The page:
Take the 2-minute tour ×
Database Administrators Stack Exchange is a question and answer site for database professionals who wish to improve their database skills and learn from others in the community. It's 100% free, no registration required.

I'm having this issues with too many logs files being generated. Over 60gb in the last 24 hours. It's not a massively high transactional website. What is the best way to read the log files and work out a likely cause. I'm using SQL Server 2008

share|improve this question
    
What does your backup schedule look like? –  Richard Aug 15 '11 at 14:54
add comment

4 Answers 4

Usually, these questions arise from a misunderstanding of what the log file does. Usually, a larger than expected log is caused by a database in full recovery where log backups aren't being taken.

If you are taking log backups or your database is in simple recovery, there is probably a very large or long running transaction that has required 60GB of log space. KB317375 is a good starting point for understanding why unexpected log growth may occur and includes steps for identifying transactions that could be the cause.

share|improve this answer
add comment

In order to manage your database transaction log effectively you need to have at least a general understanding of how its content is being generated by your workload.

You need to find out what it is that has caused the 60GB of logged data in order to determine whether or not it is a valid outcome to be expected. Consider things such as long running queries, large data modifications and index maintenance operations as good starting points for your investigations.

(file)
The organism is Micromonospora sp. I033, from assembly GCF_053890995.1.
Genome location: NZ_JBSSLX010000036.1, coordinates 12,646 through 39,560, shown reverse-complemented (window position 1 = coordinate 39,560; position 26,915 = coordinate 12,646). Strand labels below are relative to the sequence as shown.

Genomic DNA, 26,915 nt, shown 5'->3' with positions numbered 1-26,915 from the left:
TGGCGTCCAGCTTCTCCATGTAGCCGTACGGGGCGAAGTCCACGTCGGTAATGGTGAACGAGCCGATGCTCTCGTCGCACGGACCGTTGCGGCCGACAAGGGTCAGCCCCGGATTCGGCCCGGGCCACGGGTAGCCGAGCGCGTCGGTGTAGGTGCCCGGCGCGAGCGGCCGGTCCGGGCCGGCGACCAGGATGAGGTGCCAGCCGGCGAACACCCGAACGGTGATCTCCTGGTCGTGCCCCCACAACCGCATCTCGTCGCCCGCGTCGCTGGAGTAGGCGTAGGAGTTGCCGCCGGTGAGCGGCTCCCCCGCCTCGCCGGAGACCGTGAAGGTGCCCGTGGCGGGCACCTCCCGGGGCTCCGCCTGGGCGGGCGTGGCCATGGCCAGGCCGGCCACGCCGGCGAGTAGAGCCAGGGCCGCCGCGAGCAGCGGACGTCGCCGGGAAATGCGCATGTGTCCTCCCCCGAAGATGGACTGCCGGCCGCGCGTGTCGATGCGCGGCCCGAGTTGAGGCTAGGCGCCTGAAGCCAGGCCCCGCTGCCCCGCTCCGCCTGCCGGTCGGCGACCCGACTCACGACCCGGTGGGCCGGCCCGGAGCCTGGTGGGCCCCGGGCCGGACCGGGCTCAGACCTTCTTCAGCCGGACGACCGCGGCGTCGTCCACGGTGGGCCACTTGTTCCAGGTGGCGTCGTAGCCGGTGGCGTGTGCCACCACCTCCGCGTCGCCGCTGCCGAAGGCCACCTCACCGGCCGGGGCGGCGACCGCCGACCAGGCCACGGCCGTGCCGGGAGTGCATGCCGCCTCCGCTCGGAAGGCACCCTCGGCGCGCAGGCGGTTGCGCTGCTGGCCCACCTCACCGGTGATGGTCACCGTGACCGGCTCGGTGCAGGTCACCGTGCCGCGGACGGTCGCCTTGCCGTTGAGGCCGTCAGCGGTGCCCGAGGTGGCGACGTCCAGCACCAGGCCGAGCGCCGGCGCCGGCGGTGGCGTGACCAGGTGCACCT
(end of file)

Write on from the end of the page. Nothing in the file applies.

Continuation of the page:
Only once you understand your transaction log usage can you then confidently look to both size the transaction log accordingly and manage any log backup requirements dependant on recovery model.

share|improve this answer
add comment

Is there a lot of bulk inserted data into the database? There is always a rhyme and a reason for transaction log size.

share|improve this answer
add comment

Answering your question, you can access the log file through Management Studio. Under the server in Object Explorer, there is a "Management" folder. Expand that and you will see a "SQL Server Logs" folder. You can open the logs there.

Regarding the problem, KB873235 has some great tips.

Some snippets:

  • Shrink the transaction log file
  • Set the size of the transaction log files to a large value to avoid the automatic expansion of the transaction log files.
  • Change the recovery model.
  • Back up the transaction log files regularly to delete the inactive transactions in your >transaction log.
  • Design the transactions to be small. -Make sure that no uncommitted transactions continue to run for an indefinite time. -Schedule the Update Statistics option to occur daily.
share|improve this answer
add comment

Your Answer

 
discard

By posting your answer, you agree to the privacy policy and terms of service.

Not the answer you're looking for? Browse other questions tagged or ask your own question.